“Unless you’re a star, don’t stand out too much,” my friends have said. “Fly under the radar. Appear hard-working, sincere, and personable. Interviewers are screeners. They’re looking for a red flag—applicants who shout obscenities, political slogans, or drool on their shoes. So be cool and try not to piss the guy off.”
“So, 3.94, huh?”
“Yes, sir,” I say.
“Top five percent of your class.”
I smile modestly. “Only two B’s in my entire four years of college.”
“What happened there?” he grunts. “Why not all A’s? Why not a 4.0?”
My smile sinks.
Dr. Evil slaps my folder. “And your MCAT scores. An 8, 9, and 10. Are these right?”
“Um, yes— ”
“Did you actually study for the MCAT?”
“I thought I did. I bought several review books.”
“Maybe you should’ve considered taking a review course.”
“Apparently,” I mutter.
“Well, a lot of people do poorly on standardized tests,” he says. “Few of them become doctors.”
He folds his hands and leans across the desk, one eye staring at me, the other looking off into space.
“So, tell me, Mr. Young, how do you plan on serving humankind?”
It is hot in here.
The interviewer blinks. Well, one of his eyes blinks. I can’t see what the other eye is doing. He waits for my answer.
“I’ve thought a lot about how I want to serve humanity,” I say, leaning in, meeting his stare with a grave look of my own. The truth is I’ve been preparing a list of key touchy-feely responses to this question for weeks. I let them fly. My mouth starts moving and I hear myself blather “family practice,” “rural,” “Appalachia” “the less fortunate,” “the homeless,” “inner city,” “free clinic,” and, my favorite, “I have a need to give back.” I stifle the voice in my head, the one I use with friends when we satirize this very moment, the one that threatens to blurt, “prescribing privileges,” “six figures,” “nice car,” “hot chicks,” “won’t accept Medicaid,” and “breast augmentation.”
Dr. One Eye keeps his one eye trained on me.
“You have a need to give back. A need.”
“Well,” I say, “A desire. Maybe that’s more—”
“Allow me to peruse your personal statement.”
Great. This guy hasn’t even read my application. He rifles through my folder, nods at a page, finds my photograph affixed to the corner and compares that face to mine, confirms that the photograph is indeed me, lowers his eye and begins reading—for five full minutes. I squirm in my chair, my eyes tracing the veins on his bald spot as he labors over the most dreaded part of the application. Took me hours to write the personal statement. As cautioned by my friends who applied last year—you have to become noticed without going over the top. You want to appear memorable, in a good way. If you’re up for a Nobel Prize or climbed Mount Everest, be sure to squeeze that into your personal statement, but always connect it to medicine. As I reached the summit of Everest, I thought about this unfortunate handicapped child I met while volunteering at the clinic—
“I find the personal statement the most telling part of the application,” my inquisitor says without looking up. “Ah, yes. Hmm.”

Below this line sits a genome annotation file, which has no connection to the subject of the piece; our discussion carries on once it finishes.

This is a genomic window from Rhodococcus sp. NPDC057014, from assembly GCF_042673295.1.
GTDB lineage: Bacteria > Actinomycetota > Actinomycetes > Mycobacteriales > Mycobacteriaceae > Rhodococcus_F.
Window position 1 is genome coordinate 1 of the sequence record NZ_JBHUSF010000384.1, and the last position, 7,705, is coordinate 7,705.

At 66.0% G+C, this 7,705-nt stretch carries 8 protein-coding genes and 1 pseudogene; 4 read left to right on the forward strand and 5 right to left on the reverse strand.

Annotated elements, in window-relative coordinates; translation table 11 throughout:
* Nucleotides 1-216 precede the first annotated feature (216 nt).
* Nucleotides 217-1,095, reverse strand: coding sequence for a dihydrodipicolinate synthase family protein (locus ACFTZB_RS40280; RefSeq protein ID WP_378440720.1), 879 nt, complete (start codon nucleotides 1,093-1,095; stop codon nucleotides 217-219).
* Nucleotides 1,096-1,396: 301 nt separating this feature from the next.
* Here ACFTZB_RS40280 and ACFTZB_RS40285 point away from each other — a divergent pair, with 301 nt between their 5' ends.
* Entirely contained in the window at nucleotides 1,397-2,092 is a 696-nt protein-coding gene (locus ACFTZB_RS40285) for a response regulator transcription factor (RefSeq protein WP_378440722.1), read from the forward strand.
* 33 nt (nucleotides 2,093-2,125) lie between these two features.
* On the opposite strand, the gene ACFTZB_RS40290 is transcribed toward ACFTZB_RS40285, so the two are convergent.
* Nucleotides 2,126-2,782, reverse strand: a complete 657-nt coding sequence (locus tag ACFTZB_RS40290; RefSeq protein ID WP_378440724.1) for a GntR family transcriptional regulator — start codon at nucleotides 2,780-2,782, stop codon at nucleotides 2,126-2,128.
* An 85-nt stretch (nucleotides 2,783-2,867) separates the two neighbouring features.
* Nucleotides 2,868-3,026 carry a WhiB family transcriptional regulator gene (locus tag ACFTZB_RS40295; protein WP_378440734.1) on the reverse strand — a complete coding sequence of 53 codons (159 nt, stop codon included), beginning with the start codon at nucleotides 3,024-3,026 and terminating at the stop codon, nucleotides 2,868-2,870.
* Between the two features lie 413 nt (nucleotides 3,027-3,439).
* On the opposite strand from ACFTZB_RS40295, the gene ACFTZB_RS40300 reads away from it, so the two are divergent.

Hmm? I crane my neck to see what’s caused him to hmm.
He raises his head and looks at me with the slightest hint of a smile.
“Fascinating,” he says. “So you were a Candy Striper.”
“Yes, ah ha, for two years, in high school.”
“Two years.” He slowly closes the manila folder of my application as if shutting a door.
“Hmpf.” My aging wall-eyed interviewer frowns and waves a hand in front of his nose as if he’s smelling a carton of milk that has turned. “Do you have any questions for me?”
He tips his head to one side doubtfully, his right eye focused on me, his left eye staring at the ceiling.
“I do,” I say. His mouth flutters in surprise.
Thanks to my friends, I’m more than ready for this one.
“They always ask you if you have questions. We know that you don’t care if the medical school has opportunities for you to conduct bench research on mice. We know that you don’t care if there are volunteer positions available to work at indigent clinics during holiday breaks. We know you don’t care if there is a medical student suture lab. We know that like most med students you care only about passing your classes, eating, sleeping, and getting laid. Pretend you care. Prepare a question.”
I Googled this guy last night and found out that his research specialty is liver enzymes. I ask him about his research. That’s all it takes. He’s off and running. Dr. One Eye waxes rhapsodic about abnormal aminotransferase levels and alkaline phosphatase elevation for what seems like an hour. If a kitchen timer doesn’t beep in his battered leather briefcase, he’d still be going.
“Well, hmpf,” he says. “I have so much more to say on the subject but I’m afraid that annoying beep signifies that our time together has lapsed. I believe you’re scheduled to have lunch now with a second year medical student who will give you the real inside scoop. Ha. Well, it has been a pleasure, Mr. Youn. You are an impressive applicant.”
He pumps my hand as if I’ve just offered to fund a new wing in the administration building. Whew. Talk about completing a Hail Mary pass as time expires. I’ve aced this interview in the last possible second while learning an important sociological lesson:
The sweetest sound to anyone—even to an egomaniacal blowhard, especially to an egomaniacal blowhard—is the sound of his own voice.